Posted Fri Nov 19, 2010, 10:28pm Subject: keeping the machines from freezing
looking for ideas on keeping the machines from freezing. i live in the northeast and i run a small espresso/coffee truck. (8x12 trailer) temps are starting to drop and i'm trying to figure out the best method to insure the machines don't freeze. right now, i'm running a small space heater on low, but, i'm wondering if there's something better to do. i've got a UNIC diva single group, a bunn cwt plumbed in and a hot water heater. the truck is getting infrequent use right now but, bringing in the machines is too time consuming because they are mounted to the truck. anyone have any thoughts on this? thanks
Posted Sat Nov 20, 2010, 12:02pm Subject: Re: keeping the machines from freezing
thanks, garage would be best, i know, but unfortunately i don't have access to one that would work. i guess the space heater is the best way to go for now. would it make sense to try and install an easy access boiler drain on the espresso machine? the UNIC has a standard bottom drain i was thinking i could attach a pipe and a valve running to a hose on the outside of the machine. but, then there's still the water in the exchanger that i couldn't really get to... i guess i'll keep thinking while i run the little heater at night..
Posted Tue Nov 23, 2010, 8:30am Subject: Re: keeping the machines from freezing
I'm no expert on the topic, but I have owned an RV in New England, so that's where I'm coming from...
I think your idea of installing easy-to-access drain plugs and/or plumbing is probably the best approach. The important thing is to make sure you can get ALL the water out of the tanks AND the lines, so in addition to whatever you come up with for drains, I'd recommend coming up with a way to apply compressed air to the system to blow out residual water / liquids in the small tubes and lines as well.
If you're just packing up the thing for the whole winter, I suppose anti-freeze might be okay, but personally, I'd be worried that I wouldn't be able to get all the stuff out in the spring. I'd hate to think that some plastic/vinyl tubing/part of your water tank or pump system might absorb some flavor / odor from whatever you use, and you end up re-plumbing. Years ago, I managed a candy store that had a soda machine and I learned the hard way that once I put root beer in one of the lines, I could never run anything else through that hose without it tasting / smelling slightly of root beer. While I'm sure that modern anti-freezes for potable water systems are designed to not be toxic or particularly malodorous, I would still think that fully purging the lines with air would be the easiest to do and least likely to cause problems.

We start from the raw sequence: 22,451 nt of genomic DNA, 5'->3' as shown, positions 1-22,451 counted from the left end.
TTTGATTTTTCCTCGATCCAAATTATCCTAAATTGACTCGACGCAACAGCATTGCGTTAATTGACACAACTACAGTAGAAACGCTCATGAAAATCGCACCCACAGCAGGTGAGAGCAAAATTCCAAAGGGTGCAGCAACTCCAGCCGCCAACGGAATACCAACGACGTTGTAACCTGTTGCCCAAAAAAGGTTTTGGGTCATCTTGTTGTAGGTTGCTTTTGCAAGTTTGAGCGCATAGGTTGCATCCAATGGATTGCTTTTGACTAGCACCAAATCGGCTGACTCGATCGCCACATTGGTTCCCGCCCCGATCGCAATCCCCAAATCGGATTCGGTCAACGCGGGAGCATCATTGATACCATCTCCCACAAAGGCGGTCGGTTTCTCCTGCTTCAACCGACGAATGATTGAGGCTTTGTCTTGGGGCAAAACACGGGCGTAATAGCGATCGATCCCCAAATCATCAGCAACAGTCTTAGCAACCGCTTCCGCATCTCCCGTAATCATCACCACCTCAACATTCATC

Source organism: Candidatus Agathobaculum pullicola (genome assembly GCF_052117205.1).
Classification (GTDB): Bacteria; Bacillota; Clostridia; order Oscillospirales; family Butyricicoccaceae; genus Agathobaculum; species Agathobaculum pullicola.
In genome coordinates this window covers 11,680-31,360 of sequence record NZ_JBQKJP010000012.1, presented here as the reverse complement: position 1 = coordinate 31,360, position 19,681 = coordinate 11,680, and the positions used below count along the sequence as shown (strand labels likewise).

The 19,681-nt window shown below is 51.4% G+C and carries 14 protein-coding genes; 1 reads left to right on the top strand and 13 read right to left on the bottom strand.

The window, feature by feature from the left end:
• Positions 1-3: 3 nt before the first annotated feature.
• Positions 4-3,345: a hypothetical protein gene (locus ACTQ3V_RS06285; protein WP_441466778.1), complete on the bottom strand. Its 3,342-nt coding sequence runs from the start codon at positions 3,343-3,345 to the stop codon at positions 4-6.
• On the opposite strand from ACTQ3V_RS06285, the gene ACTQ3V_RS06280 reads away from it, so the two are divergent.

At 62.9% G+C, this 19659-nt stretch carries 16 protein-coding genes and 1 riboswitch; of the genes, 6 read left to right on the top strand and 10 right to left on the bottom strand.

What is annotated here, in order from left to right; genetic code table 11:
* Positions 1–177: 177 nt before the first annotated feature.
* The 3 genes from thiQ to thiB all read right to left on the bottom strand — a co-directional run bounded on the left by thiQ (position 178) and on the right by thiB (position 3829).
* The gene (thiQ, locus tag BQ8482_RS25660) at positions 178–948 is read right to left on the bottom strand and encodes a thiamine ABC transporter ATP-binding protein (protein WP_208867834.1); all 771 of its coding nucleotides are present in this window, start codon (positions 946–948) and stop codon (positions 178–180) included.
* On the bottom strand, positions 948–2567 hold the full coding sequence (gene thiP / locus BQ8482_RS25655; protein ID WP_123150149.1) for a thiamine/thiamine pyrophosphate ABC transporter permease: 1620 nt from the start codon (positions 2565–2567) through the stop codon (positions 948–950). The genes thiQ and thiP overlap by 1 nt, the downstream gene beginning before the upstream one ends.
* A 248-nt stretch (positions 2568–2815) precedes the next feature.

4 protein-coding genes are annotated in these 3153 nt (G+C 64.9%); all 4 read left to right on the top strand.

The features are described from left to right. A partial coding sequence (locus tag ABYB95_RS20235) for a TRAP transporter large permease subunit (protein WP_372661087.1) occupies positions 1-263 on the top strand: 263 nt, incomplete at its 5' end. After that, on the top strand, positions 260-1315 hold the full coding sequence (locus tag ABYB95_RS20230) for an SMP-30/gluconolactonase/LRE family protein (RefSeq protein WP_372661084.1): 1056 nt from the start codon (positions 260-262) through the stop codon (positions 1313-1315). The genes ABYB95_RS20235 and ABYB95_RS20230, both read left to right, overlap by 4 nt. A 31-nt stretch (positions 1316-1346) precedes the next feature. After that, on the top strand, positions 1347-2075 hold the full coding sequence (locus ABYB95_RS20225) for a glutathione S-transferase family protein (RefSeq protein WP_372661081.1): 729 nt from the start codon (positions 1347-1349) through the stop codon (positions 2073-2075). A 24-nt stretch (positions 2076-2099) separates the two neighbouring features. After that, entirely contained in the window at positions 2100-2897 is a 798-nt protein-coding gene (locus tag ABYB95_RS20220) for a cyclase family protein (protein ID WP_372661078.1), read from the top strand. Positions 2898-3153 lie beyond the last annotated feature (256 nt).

Posted Tue Nov 23, 2010, 1:25pm Subject: Re: keeping the machines from freezing
re:the anti-freeze. The stuff sold in the RV stores will (or should) be totally fine in any sort of plastic or silicone pipes since that is what most RVs are plumbed with, and the systems are designed for drinking water.
Funny though - Was just outside winterizing the RV and was thinking about this thread. I had drained the RV's system a few weeks ago via the two supplied drain valves (push-pull type) installed at the factory. But with temps in the low 20's forecast for tonight I decided to be sure. I have an adapter I made with a male air tool fitting soldered to a male hose bib fitting. This allows me to connect the air compressor in my garage to the water system's "line-in" inlet whee we normally would connect to city water. I imagine that you could do much the same thing. First drain the system as best you can (the boiler drain and such to the outside is a good idea). After that, you would need to have a way to switch off all the electrical heating elements while allowing full use of the machine so that you could switch to brew mode so that the air pressure could blow out the HX. There are probably other ways to do what, but I suppose it would depend on the vehicle's water system and the espresso machine. But you want to be sure that there is no way for the heating elements to be powered on before the system (boilers, hot water heater, etc.) are filled.
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